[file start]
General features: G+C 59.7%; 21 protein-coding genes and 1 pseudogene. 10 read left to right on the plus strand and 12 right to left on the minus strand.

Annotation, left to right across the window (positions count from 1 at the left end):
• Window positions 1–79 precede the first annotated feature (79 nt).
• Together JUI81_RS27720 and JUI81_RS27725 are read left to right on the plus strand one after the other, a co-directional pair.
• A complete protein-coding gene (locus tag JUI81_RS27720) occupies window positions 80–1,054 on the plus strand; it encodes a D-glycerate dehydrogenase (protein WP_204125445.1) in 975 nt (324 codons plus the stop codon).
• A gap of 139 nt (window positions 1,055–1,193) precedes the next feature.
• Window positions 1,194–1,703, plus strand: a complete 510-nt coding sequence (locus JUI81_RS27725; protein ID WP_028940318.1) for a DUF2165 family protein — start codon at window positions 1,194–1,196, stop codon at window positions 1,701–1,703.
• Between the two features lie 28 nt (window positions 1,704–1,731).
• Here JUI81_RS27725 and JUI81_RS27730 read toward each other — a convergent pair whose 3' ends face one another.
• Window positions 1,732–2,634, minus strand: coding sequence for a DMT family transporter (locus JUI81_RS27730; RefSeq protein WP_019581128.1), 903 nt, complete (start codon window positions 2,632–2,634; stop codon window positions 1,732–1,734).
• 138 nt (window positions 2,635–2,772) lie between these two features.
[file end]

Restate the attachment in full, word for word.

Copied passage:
General features: G+C 59.7%; 21 protein-coding genes and 1 pseudogene. 10 read left to right on the plus strand and 12 right to left on the minus strand.

Annotation, left to right across the window (positions count from 1 at the left end):
• Window positions 1–79 precede the first annotated feature (79 nt).
• Together JUI81_RS27720 and JUI81_RS27725 are read left to right on the plus strand one after the other, a co-directional pair.
• A complete protein-coding gene (locus tag JUI81_RS27720) occupies window positions 80–1,054 on the plus strand; it encodes a D-glycerate dehydrogenase (protein WP_204125445.1) in 975 nt (324 codons plus the stop codon).
• A gap of 139 nt (window positions 1,055–1,193) precedes the next feature.
• Window positions 1,194–1,703, plus strand: a complete 510-nt coding sequence (locus JUI81_RS27725; protein ID WP_028940318.1) for a DUF2165 family protein — start codon at window positions 1,194–1,196, stop codon at window positions 1,701–1,703.
• Between the two features lie 28 nt (window positions 1,704–1,731).
• Here JUI81_RS27725 and JUI81_RS27730 read toward each other — a convergent pair whose 3' ends face one another.
• Window positions 1,732–2,634, minus strand: coding sequence for a DMT family transporter (locus JUI81_RS27730; RefSeq protein WP_019581128.1), 903 nt, complete (start codon window positions 2,632–2,634; stop codon window positions 1,732–1,734).
• 138 nt (window positions 2,635–2,772) lie between these two features.